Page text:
Follow by Email

Sunday, March 24, 2013

80% of College Admissions Officers Check Out FACEBOOK Pages of Applicants for Admission

Mary Setliff, Principal

Facebook is a 21st Century phenomenon.  It can be the penultimate preserver of connections.  This is the wondrous part about being a Facebook user; it  keeps one in touch with people who would otherwise be a fading memory.  Facebook can expand the world of its users if navigated skillfully and appropriately, with safety being first and foremost.  But using Facebook is also about discretion in anticipating who might be reading one's Facebook page.

Many students have Facebook pages with and without parental permission and/or knowledge.  This is not an endorsement of allowing kids access to Facebook or not.  Students cannot access Facebook here at Esperero.  However, it is important to know how your child's online image can affect his/her future.  I am not going to address the huge concern about cyber-predation in this entry, although the suggestions on how to make a Facebook profile private will help with safety, too.   What I want to focus on is how your child's Facebook page may portray an unintended image to certain audiences that he or she has not anticipated.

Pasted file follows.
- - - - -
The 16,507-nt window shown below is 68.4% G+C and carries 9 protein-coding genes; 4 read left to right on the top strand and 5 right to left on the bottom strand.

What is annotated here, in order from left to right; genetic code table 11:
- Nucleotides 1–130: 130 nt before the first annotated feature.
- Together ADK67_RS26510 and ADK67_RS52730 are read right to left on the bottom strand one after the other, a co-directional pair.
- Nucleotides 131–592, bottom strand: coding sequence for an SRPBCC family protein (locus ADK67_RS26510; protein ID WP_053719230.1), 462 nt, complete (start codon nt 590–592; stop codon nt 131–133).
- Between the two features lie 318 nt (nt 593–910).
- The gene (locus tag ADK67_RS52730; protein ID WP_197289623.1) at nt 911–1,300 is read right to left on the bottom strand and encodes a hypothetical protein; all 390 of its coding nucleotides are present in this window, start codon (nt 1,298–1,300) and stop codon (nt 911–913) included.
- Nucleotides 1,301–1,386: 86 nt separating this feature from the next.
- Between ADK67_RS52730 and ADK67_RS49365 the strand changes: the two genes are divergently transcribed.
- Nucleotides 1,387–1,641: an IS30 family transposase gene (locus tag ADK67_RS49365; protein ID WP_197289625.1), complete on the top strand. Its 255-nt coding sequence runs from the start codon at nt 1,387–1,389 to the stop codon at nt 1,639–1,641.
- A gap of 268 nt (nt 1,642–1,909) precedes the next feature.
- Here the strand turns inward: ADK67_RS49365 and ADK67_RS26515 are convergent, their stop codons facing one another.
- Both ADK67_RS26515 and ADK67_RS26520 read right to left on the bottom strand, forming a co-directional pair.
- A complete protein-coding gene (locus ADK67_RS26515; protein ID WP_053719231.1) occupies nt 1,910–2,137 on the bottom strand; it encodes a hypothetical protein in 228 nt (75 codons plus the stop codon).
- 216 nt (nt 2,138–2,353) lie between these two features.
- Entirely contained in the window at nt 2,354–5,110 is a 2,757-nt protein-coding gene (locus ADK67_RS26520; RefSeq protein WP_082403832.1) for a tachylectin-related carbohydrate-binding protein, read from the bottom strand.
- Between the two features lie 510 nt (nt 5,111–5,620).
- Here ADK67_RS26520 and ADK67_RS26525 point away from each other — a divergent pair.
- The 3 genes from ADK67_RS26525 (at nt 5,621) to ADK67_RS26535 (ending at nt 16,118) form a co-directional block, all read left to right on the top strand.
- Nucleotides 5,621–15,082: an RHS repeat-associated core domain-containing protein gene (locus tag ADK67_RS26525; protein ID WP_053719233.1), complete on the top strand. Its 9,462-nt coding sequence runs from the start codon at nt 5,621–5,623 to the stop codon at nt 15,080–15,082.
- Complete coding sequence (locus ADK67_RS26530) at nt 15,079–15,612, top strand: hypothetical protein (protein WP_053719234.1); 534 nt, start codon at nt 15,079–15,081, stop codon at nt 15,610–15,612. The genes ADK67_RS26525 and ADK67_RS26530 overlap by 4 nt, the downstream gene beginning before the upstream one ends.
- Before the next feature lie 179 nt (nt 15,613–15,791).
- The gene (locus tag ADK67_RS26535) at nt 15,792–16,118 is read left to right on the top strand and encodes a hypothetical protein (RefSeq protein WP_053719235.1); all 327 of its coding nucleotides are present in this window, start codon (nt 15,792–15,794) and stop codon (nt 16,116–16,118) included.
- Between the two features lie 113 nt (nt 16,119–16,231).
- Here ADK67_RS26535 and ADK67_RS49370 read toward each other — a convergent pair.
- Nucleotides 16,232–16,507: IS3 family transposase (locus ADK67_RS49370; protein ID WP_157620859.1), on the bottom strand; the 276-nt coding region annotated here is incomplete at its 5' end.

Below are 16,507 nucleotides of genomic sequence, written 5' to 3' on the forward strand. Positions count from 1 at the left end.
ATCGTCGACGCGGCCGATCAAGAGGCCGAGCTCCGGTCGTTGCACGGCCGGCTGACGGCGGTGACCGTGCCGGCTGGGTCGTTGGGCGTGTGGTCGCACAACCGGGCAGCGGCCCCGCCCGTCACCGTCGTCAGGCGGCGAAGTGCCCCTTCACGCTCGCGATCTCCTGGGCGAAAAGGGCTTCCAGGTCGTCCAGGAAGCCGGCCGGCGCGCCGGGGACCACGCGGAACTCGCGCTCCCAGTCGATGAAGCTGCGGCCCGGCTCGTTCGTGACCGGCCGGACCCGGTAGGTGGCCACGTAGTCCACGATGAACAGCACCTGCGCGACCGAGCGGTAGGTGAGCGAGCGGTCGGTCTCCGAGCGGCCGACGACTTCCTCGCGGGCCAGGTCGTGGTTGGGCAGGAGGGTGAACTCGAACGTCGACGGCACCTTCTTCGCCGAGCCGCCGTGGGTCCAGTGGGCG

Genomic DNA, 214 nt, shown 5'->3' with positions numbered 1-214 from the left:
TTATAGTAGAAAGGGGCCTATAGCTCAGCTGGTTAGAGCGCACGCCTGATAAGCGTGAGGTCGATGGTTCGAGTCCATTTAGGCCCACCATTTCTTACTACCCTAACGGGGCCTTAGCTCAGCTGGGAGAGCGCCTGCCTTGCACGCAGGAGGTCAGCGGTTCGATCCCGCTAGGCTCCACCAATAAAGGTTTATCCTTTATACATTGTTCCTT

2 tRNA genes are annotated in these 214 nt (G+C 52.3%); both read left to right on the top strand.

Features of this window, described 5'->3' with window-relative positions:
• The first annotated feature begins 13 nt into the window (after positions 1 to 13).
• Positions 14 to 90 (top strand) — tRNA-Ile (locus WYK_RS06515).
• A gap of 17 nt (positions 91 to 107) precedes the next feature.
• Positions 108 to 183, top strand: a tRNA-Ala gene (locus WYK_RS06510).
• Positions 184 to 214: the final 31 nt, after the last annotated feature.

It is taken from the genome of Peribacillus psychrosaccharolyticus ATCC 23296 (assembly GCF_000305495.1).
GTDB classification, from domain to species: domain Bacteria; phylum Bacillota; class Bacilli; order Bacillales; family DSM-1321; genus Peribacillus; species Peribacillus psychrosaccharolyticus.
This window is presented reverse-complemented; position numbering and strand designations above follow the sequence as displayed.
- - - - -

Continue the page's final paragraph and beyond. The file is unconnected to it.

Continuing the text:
A Kaplan Survey of College admissions officers, cited in the Huffington Post,  found "80% of college admissions officers use Facebook to check out students who have applied to their schools."  One Harvard admissions officer posted a response to the question:  Do high school students' Facebook profiles affect their college applications?  She responded that "a student's online presence absolutely prejudices me." Here's the link for the article (double click on the title):  Facebook and College Admissions

I have a colleague in Phoenix who consults students applying to highly selective colleges and universities.  She was a counselor for years at an Eastern prep school and knows all of the ins and outs of the college application process.  One of the first things she does is look at the student's Facebook page.  She then coaches the student on how to adjust the privacy settings on the account. This is essential.   She also suggests deleting any images and postings that might cause a student to be inaccurately portrayed.

 Employers and HR directors look at Facebook all of the time.  Young people sometimes forget what is posted on their pages.  They also may lack the filter that tells them if something is appropriate or not.   It's important, as parents,  to guide students in making good decisions early on in their career as  Facebook users.

If you have additional questions, please give us a call at ECMS.  Clicking on the link will take you to the Facebook help center and explain the privacy control options:

Mary Setliff, Principal 209-8100

Rachel Maleski, Curriculum Technology Integrator 209-8117

No comments:

Post a Comment